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In the Bible, belief means more than one thing. At the very least, it involves the notion that we accept the truth of what God has said to us. But more than that, believing in God means that we trust Him. It does very little good for a person to believe God’s word is correct if he does not trust God enough at the practical level to launch out and do what God has said. People of genuine faith are those who actually depend on God enough to take risks in obeying Him.
There is no better example in the Bible of trusting faith than Abraham. When God called him from the security of his home in Ur of the Chaldeans to go to a strange land, Abraham packed up and went where God led him. When God said Abraham and Sarah were going to have a son, Abraham simply assumed, despite the seeming impossibility of such a thing, that God would somehow fulfill His promise. When God later told Abraham to go and make a sacrifice of Isaac, the promised son, Abraham got up early the next morning to make the trip.
At every turn of the road, Abraham believed God enough to trust Him. As a result, Abraham is the prototype of all those who by faith are pleasing to God. He is “Exhibit A” of how faith works: “Abraham ‘believed God, and it was counted to him as righteousness’ . . . So then, those who are of faith are blessed along with Abraham, the man of faith” (Gal. 3:6–9). To share in the eternal blessings that came to Abraham, we must not only believe the same things about God that he believed; we must be willing to trust God as he did. And it’s in the hard choices we must make — when we face a risky fork in the road — that we find out whether we really trust God or not.
We, like God’s people in every age, need to be people of authentic faith. In uncertain or fearful situations, we should be willing to depend on our Father in heaven. It is not always easy, but in the long run, it is always rewarding. However much it may go against the grain of our spirit of independence and self-sufficiency, the ability to “let go and let God” is a greatly satisfying thing in the end. Throughout the coming week, let’s concentrate on our need to trust God. Let’s learn to trust Him with our material needs, our obedience to His commands, and our service in His kingdom. God has promised to supply our every real need. He will make us adequate in the things that really matter. But we must have the faith to depend on Him.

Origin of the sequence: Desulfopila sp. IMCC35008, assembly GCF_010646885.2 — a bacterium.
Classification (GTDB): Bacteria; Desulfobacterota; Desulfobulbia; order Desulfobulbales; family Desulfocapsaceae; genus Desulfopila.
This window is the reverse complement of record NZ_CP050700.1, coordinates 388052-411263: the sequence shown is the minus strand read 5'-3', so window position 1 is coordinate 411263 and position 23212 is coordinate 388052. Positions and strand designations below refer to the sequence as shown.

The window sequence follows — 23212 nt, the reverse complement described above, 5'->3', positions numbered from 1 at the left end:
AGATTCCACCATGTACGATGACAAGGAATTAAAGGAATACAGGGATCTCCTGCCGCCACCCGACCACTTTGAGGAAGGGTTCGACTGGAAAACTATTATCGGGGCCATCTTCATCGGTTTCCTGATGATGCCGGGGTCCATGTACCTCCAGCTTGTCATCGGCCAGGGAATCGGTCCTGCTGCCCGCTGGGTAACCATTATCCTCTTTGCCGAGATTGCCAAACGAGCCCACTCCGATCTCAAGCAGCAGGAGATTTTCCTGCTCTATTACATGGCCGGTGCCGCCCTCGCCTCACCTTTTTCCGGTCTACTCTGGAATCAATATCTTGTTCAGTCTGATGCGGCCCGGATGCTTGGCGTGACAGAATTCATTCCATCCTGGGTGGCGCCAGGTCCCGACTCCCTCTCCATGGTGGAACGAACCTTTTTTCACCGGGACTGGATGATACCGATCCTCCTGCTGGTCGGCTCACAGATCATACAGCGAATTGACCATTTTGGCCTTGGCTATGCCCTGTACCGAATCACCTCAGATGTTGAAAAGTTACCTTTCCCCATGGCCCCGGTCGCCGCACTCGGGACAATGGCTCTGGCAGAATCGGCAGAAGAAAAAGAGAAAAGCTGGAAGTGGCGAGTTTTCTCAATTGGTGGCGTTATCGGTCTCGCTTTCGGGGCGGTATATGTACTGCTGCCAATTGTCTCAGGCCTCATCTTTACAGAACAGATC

Monday: Genesis 6:9–22
Key Idea: Trusting faith means that we obey exactly what God commands.
Questions for Family Growth: What were the specific instructions God gave Noah about building the ark? Did Noah trust God’s wisdom? What if Noah had changed some of God’s instructions? What does v.22 say about Noah?
Wisdom for the Day: Proverbs 13:20.
Tuesday: Hebrews 13:5,6
Key Idea: Trusting faith means that we’re not discontent or worried about material things.
Questions for Family Growth: What is “covetousness” (NKJV)? What does it mean to be “content” with the things God has provided us? How does trusting God help us to be more content? What does Mt. 6:31–33 say our attitude should be?
Wisdom for the Day: Proverbs 13:21.
Wednesday: 2 Kings 5:1–14
Key Idea: Trusting faith means that we obey God even if we can’t see any sense in His commands.
Questions for Family Growth: What was Naaman’s problem, and what did God tell him to do about it? What was Naaman’s attitude at first, but then what did he decide to do? What should we do if we don’t understand why God has commanded something?
Wisdom for the Day: Proverbs 13:22.
Thursday: Matthew 14:22–33
Key Idea: Trusting faith means that we let our confidence in God conquer our fears.
Questions for Family Growth: What mistake did Peter make as he tried to walk on the water? What could he have done to avoid this mistake? Did Peter believe Jesus was the Son of God? If so, why did Jesus, in v.31, say he had “little faith”?
Wisdom for the Day: Proverbs 13:23.
Friday: Hebrews 11:8–10
Key Idea: Trusting faith means that we we’re content for God to lead the way.
Questions for Family Growth: Why would it have been hard for Abraham to leave Ur of the Chaldeans? If we do not know where God is leading us, how can we be sure He will not lead us into trouble? With God, do we need to know the itinerary before we begin the journey?
Wisdom for the Day: Proverbs 13:24.